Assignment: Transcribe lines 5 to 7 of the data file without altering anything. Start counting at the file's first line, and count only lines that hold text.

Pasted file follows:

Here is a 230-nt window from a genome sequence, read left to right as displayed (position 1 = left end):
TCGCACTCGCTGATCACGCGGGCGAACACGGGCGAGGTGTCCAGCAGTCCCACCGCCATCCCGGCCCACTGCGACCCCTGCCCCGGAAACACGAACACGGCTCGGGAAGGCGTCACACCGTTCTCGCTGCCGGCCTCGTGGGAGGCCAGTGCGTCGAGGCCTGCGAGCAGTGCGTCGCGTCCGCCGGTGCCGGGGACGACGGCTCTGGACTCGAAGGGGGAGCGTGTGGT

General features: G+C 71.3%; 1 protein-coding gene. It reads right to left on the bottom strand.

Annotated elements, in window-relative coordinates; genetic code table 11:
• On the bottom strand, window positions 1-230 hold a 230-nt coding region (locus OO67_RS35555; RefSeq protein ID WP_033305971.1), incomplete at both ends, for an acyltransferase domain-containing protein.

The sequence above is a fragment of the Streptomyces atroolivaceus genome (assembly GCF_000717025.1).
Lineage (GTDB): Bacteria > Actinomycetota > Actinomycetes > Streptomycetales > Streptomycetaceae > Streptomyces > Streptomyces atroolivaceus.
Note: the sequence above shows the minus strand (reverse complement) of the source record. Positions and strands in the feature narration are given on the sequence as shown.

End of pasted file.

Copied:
• On the bottom strand, window positions 1-230 hold a 230-nt coding region (locus OO67_RS35555; RefSeq protein ID WP_033305971.1), incomplete at both ends, for an acyltransferase domain-containing protein.

The sequence above is a fragment of the Streptomyces atroolivaceus genome (assembly GCF_000717025.1).
Lineage (GTDB): Bacteria > Actinomycetota > Actinomycetes > Streptomycetales > Streptomycetaceae > Streptomyces > Streptomyces atroolivaceus.